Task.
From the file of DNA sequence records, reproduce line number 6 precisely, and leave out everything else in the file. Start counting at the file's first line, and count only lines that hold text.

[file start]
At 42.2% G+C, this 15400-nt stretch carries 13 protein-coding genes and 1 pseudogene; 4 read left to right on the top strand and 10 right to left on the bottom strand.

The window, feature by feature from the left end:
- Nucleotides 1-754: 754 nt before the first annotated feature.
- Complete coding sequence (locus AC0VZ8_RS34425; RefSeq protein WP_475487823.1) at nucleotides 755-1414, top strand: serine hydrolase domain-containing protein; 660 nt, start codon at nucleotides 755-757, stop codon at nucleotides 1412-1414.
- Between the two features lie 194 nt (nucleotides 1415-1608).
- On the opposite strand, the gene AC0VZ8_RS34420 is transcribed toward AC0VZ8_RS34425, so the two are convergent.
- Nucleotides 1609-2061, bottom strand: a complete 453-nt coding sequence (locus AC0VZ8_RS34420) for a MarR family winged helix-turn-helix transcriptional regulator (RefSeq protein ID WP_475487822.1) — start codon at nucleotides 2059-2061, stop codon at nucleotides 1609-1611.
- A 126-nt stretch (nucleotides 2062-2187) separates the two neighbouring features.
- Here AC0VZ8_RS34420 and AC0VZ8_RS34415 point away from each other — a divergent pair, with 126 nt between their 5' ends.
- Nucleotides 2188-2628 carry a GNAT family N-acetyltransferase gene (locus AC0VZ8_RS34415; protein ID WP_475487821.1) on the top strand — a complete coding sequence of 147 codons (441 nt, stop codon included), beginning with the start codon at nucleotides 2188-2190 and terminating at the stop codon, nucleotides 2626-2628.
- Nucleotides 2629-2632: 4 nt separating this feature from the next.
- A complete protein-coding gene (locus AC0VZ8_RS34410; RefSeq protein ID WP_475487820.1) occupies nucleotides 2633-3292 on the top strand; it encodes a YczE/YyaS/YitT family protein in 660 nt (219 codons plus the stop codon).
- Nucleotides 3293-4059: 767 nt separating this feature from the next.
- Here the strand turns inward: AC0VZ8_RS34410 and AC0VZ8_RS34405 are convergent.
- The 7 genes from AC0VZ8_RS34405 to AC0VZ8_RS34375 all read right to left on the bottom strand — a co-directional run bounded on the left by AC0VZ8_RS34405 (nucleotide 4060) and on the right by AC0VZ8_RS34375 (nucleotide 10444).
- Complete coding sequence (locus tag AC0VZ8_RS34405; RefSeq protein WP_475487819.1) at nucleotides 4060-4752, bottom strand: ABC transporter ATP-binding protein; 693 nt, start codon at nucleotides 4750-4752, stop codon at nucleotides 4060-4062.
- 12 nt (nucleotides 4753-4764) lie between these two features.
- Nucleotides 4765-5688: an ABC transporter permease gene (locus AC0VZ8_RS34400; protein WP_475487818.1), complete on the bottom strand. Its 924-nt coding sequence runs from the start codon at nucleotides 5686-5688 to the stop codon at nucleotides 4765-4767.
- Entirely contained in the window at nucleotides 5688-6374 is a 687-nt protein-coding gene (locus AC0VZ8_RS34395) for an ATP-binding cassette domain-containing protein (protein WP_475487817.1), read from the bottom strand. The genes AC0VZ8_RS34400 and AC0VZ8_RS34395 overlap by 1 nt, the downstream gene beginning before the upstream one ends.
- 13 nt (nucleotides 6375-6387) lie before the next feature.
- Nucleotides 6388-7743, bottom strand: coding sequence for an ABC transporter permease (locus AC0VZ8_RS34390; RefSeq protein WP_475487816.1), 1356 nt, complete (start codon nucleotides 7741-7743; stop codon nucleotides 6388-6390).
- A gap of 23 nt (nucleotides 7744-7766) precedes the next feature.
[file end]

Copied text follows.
- On the opposite strand, the gene AC0VZ8_RS34420 is transcribed toward AC0VZ8_RS34425, so the two are convergent.